Nuclear had its time and place in meeting the demands of customers for many years. I think well valued and efficiently operated plants will always be utilized in the base load for America. Plus I don't really trust the low costs of natural gas to hedge our energy production on for the long term. It's almost to good to be true.

With all that said, industry events around the world will eventually price nuclear out of the equation. The retro fit post Fukushima is going to be staggering. Companies that aren't as diversified in other energy productions will have to sit down and weigh their options. Exelon has some serious issues with their fleet which is heavily invested in nuclear and is in a non regulated competitive market. They cancelled uprate plans based on market prices. I hate to see what happens when federally mandated upgrades are required to protect against Fukushima type events. I would hope that non coastal plants would have some requirements relaxed, but when it's the government one can never be sure.

My two main concerns with nuclear have been waste storage and what happens when we are done with the areas where we operated. If those were easier to handle and answer, nuclear would be a better political answer. Times have changed and alternative energy sources are the rage. Just don't forget about us nuclear plants when gas prices soar again. We'll be waiting, if we can last that long.
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Old Jan 6, 2014, 10:52 AM   #16
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In general I am for nuclear power. With that being said the waste disposal needs to be tackled head on and we need to come up with good ways of getting rid of the waste.

The next home I own will hopefully be one I build. That house will use a combo of geothermal and solar for most/all of the electricity and heating/cooling requirements.
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Old Jan 6, 2014, 12:06 PM   #17
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In general I am for nuclear power. With that being said the waste disposal needs to be tackled head on and we need to come up with good ways of getting rid of the waste.
Read my link again. No, IFRs won't curtail waste entirely, but since newer reactors built with this technology can use the waste of old reactors, and burn them for far longer, it'll slow down its build up by a tremendous amount.
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Old Jan 6, 2014, 12:09 PM   #18
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The Pros:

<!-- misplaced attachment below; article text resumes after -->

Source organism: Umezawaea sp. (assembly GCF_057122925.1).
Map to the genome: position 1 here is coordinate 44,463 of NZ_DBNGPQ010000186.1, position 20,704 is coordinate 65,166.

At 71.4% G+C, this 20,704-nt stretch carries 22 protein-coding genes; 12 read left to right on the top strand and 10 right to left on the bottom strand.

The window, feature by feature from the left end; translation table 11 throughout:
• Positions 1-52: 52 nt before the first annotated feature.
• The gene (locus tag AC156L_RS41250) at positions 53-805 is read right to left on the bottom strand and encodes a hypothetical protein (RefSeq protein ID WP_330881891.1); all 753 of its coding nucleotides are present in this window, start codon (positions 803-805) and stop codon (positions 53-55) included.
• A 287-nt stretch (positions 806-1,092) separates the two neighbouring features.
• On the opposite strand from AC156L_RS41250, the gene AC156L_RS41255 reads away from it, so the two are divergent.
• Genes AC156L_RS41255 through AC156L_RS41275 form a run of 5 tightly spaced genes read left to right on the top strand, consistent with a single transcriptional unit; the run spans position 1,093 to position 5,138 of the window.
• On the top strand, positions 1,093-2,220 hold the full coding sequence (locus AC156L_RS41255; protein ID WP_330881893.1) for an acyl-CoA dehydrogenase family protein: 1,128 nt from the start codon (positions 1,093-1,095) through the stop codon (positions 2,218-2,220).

• Very little greenhouse gas footprint
  • A lot safer than coal

The Cons:
  • Extremely expensive
  • Waste disposal
  • Potential for catastrophic event
  • Terrorism

The reduction of reactor sizes has progressed very well over the decades. I'm sure the US Navy has a lot of secret info on their ship reactors. It would be nice to leverage that technology such that smaller but more reactors could be used. This, of course, reduces the risk of a catastrophic event but also provides more targets for terrorists.

It's too bad fusion energy hasn't progressed further. That would be a lot safer and more efficient than fission.
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Old Jan 6, 2014, 12:20 PM   #19
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If a terrorist managed to sneak a large amount of explosives into the core of a nuclear reactor, we'd probably deserve the ensuing meltdown for being so lax with our security.
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Old Jan 6, 2014, 01:05 PM   #20
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That does make valid points.

However, with the rising costs of fossil fuels, and increased emissions from fossil fuel plants. Public dollars being put into loans and insurance for nuclear plants may be the only viable option for generating large sources of energy.

Wind, Hydro and Solar are great supplements, but simply will not power the country by themselves.
Source?


Quote:
...Also we can ad into the equation that new generations of reactors will be much cheaper to build than the old ones.

I understand that some people want to power the world with windmills and drum circles, but that simply isn't possible.
Careful in presenting such a straw man, the pro-nuclear group tend to ignore the harsh reality that nuclear power is very expensive and inefficient. The industry ignores externalities—digging up uranium has many of the same costs as finding rare earth metals—and use handwavium any time someone mentions the storage issue, which is huge.